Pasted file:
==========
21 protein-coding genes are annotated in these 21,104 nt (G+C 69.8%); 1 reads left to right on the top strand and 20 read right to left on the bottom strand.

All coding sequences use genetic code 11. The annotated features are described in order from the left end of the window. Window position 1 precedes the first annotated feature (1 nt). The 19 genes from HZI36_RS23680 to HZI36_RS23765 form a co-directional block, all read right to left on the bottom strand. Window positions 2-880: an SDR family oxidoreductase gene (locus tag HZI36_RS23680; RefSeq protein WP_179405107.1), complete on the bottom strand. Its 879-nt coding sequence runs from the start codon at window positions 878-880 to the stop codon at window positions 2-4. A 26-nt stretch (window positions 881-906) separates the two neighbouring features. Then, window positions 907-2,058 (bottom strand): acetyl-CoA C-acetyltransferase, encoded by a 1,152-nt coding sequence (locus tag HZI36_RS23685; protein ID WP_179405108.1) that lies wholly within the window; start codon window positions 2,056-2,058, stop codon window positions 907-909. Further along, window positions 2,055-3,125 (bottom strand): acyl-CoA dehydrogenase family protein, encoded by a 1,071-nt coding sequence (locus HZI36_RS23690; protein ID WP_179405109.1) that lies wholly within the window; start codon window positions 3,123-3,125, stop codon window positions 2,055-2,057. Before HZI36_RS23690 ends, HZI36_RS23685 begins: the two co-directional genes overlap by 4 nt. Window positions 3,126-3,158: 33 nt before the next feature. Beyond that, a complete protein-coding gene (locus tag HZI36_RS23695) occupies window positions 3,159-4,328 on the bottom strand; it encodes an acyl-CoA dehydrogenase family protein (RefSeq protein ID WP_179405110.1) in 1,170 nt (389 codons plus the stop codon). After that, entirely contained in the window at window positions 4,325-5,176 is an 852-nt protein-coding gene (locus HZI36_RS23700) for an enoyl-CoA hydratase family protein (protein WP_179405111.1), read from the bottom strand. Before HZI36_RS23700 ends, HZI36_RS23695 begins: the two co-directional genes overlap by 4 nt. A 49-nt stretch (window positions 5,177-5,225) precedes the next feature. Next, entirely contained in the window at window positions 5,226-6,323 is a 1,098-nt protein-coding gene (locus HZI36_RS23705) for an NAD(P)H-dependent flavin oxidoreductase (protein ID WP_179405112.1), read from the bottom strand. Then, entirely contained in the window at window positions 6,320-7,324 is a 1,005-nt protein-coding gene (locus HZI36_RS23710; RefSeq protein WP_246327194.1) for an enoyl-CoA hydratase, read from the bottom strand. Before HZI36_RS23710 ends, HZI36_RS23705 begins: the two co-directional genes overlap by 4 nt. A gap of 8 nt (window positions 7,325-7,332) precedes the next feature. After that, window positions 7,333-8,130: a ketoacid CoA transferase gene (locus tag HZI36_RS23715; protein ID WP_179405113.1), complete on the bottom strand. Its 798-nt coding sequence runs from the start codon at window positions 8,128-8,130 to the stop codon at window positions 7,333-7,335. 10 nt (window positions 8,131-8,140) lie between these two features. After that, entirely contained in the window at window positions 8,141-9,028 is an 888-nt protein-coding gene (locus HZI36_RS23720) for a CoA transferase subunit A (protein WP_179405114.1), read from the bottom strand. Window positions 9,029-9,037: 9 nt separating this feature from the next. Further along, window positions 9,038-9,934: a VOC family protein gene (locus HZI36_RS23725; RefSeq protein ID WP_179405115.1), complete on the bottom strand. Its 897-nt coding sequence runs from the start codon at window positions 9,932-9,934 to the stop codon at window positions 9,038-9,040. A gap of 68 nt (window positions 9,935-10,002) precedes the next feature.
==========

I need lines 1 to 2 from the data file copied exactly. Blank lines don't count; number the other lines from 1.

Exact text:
21 protein-coding genes are annotated in these 21,104 nt (G+C 69.8%); 1 reads left to right on the top strand and 20 read right to left on the bottom strand.

All coding sequences use genetic code 11. The annotated features are described in order from the left end of the window. Window position 1 precedes the first annotated feature (1 nt). The 19 genes from HZI36_RS23680 to HZI36_RS23765 form a co-directional block, all read right to left on the bottom strand. Window positions 2-880: an SDR family oxidoreductase gene (locus tag HZI36_RS23680; RefSeq protein WP_179405107.1), complete on the bottom strand. Its 879-nt coding sequence runs from the start codon at window positions 878-880 to the stop codon at window positions 2-4. A 26-nt stretch (window positions 881-906) separates the two neighbouring features. Then, window positions 907-2,058 (bottom strand): acetyl-CoA C-acetyltransferase, encoded by a 1,152-nt coding sequence (locus tag HZI36_RS23685; protein ID WP_179405108.1) that lies wholly within the window; start codon window positions 2,056-2,058, stop codon window positions 907-909. Further along, window positions 2,055-3,125 (bottom strand): acyl-CoA dehydrogenase family protein, encoded by a 1,071-nt coding sequence (locus HZI36_RS23690; protein ID WP_179405109.1) that lies wholly within the window; start codon window positions 3,123-3,125, stop codon window positions 2,055-2,057. Before HZI36_RS23690 ends, HZI36_RS23685 begins: the two co-directional genes overlap by 4 nt. Window positions 3,126-3,158: 33 nt before the next feature. Beyond that, a complete protein-coding gene (locus tag HZI36_RS23695) occupies window positions 3,159-4,328 on the bottom strand; it encodes an acyl-CoA dehydrogenase family protein (RefSeq protein ID WP_179405110.1) in 1,170 nt (389 codons plus the stop codon). After that, entirely contained in the window at window positions 4,325-5,176 is an 852-nt protein-coding gene (locus HZI36_RS23700) for an enoyl-CoA hydratase family protein (protein WP_179405111.1), read from the bottom strand. Before HZI36_RS23700 ends, HZI36_RS23695 begins: the two co-directional genes overlap by 4 nt. A 49-nt stretch (window positions 5,177-5,225) precedes the next feature. Next, entirely contained in the window at window positions 5,226-6,323 is a 1,098-nt protein-coding gene (locus HZI36_RS23705) for an NAD(P)H-dependent flavin oxidoreductase (protein ID WP_179405112.1), read from the bottom strand. Then, entirely contained in the window at window positions 6,320-7,324 is a 1,005-nt protein-coding gene (locus HZI36_RS23710; RefSeq protein WP_246327194.1) for an enoyl-CoA hydratase, read from the bottom strand. Before HZI36_RS23710 ends, HZI36_RS23705 begins: the two co-directional genes overlap by 4 nt. A gap of 8 nt (window positions 7,325-7,332) precedes the next feature. After that, window positions 7,333-8,130: a ketoacid CoA transferase gene (locus tag HZI36_RS23715; protein ID WP_179405113.1), complete on the bottom strand. Its 798-nt coding sequence runs from the start codon at window positions 8,128-8,130 to the stop codon at window positions 7,333-7,335. 10 nt (window positions 8,131-8,140) lie between these two features. After that, entirely contained in the window at window positions 8,141-9,028 is an 888-nt protein-coding gene (locus HZI36_RS23720) for a CoA transferase subunit A (protein WP_179405114.1), read from the bottom strand. Window positions 9,029-9,037: 9 nt separating this feature from the next. Further along, window positions 9,038-9,934: a VOC family protein gene (locus HZI36_RS23725; RefSeq protein ID WP_179405115.1), complete on the bottom strand. Its 897-nt coding sequence runs from the start codon at window positions 9,932-9,934 to the stop codon at window positions 9,038-9,040. A gap of 68 nt (window positions 9,935-10,002) precedes the next feature.